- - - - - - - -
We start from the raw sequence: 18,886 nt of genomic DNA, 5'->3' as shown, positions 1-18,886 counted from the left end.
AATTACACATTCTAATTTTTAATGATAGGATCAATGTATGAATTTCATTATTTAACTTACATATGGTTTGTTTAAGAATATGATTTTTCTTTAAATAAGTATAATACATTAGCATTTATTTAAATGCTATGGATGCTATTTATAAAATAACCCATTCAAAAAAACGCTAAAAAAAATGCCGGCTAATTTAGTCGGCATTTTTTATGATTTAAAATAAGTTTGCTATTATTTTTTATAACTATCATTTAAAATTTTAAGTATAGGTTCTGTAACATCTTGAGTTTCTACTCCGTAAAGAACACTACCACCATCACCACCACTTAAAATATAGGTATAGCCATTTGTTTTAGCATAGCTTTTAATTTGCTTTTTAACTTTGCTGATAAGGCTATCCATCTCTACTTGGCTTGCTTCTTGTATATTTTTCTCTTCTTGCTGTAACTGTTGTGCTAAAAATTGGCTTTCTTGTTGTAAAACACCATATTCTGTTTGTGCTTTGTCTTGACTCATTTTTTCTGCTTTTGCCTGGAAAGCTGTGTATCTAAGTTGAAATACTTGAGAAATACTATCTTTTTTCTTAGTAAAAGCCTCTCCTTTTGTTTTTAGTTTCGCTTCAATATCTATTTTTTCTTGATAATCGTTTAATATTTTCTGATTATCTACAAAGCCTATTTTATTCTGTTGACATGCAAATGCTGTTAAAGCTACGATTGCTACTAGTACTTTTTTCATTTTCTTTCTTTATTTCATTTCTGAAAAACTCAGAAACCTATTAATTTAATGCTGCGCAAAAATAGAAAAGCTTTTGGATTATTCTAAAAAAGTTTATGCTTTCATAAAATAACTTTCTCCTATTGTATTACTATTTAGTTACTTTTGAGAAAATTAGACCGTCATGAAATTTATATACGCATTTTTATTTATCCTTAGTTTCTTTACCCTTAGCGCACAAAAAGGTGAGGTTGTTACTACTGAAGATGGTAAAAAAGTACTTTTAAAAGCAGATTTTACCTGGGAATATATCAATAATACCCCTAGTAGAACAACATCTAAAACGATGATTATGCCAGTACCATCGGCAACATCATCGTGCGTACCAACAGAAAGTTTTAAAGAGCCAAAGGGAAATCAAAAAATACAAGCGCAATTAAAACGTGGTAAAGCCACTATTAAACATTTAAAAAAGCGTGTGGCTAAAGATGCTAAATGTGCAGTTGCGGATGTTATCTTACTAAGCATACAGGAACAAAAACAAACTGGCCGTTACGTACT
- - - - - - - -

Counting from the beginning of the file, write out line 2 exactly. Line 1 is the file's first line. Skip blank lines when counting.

AATTACACATTCTAATTTTTAATGATAGGATCAATGTATGAATTTCATTATTTAACTTACATATGGTTTGTTTAAGAATATGATTTTTCTTTAAATAAGTATAATACATTAGCATTTATTTAAATGCTATGGATGCTATTTATAAAATAACCCATTCAAAAAAACGCTAAAAAAAATGCCGGCTAATTTAGTCGGCATTTTTTATGATTTAAAATAAGTTTGCTATTATTTTTTATAACTATCATTTAAAATTTTAAGTATAGGTTCTGTAACATCTTGAGTTTCTACTCCGTAAAGAACACTACCACCATCACCACCACTTAAAATATAGGTATAGCCATTTGTTTTAGCATAGCTTTTAATTTGCTTTTTAACTTTGCTGATAAGGCTATCCATCTCTACTTGGCTTGCTTCTTGTATATTTTTCTCTTCTTGCTGTAACTGTTGTGCTAAAAATTGGCTTTCTTGTTGTAAAACACCATATTCTGTTTGTGCTTTGTCTTGACTCATTTTTTCTGCTTTTGCCTGGAAAGCTGTGTATCTAAGTTGAAATACTTGAGAAATACTATCTTTTTTCTTAGTAAAAGCCTCTCCTTTTGTTTTTAGTTTCGCTTCAATATCTATTTTTTCTTGATAATCGTTTAATATTTTCTGATTATCTACAAAGCCTATTTTATTCTGTTGACATGCAAATGCTGTTAAAGCTACGATTGCTACTAGTACTTTTTTCATTTTCTTTCTTTATTTCATTTCTGAAAAACTCAGAAACCTATTAATTTAATGCTGCGCAAAAATAGAAAAGCTTTTGGATTATTCTAAAAAAGTTTATGCTTTCATAAAATAACTTTCTCCTATTGTATTACTATTTAGTTACTTTTGAGAAAATTAGACCGTCATGAAATTTATATACGCATTTTTATTTATCCTTAGTTTCTTTACCCTTAGCGCACAAAAAGGTGAGGTTGTTACTACTGAAGATGGTAAAAAAGTACTTTTAAAAGCAGATTTTACCTGGGAATATATCAATAATACCCCTAGTAGAACAACATCTAAAACGATGATTATGCCAGTACCATCGGCAACATCATCGTGCGTACCAACAGAAAGTTTTAAAGAGCCAAAGGGAAATCAAAAAATACAAGCGCAATTAAAACGTGGTAAAGCCACTATTAAACATTTAAAAAAGCGTGTGGCTAAAGATGCTAAATGTGCAGTTGCGGATGTTATCTTACTAAGCATACAGGAACAAAAACAAACTGGCCGTTACGTACT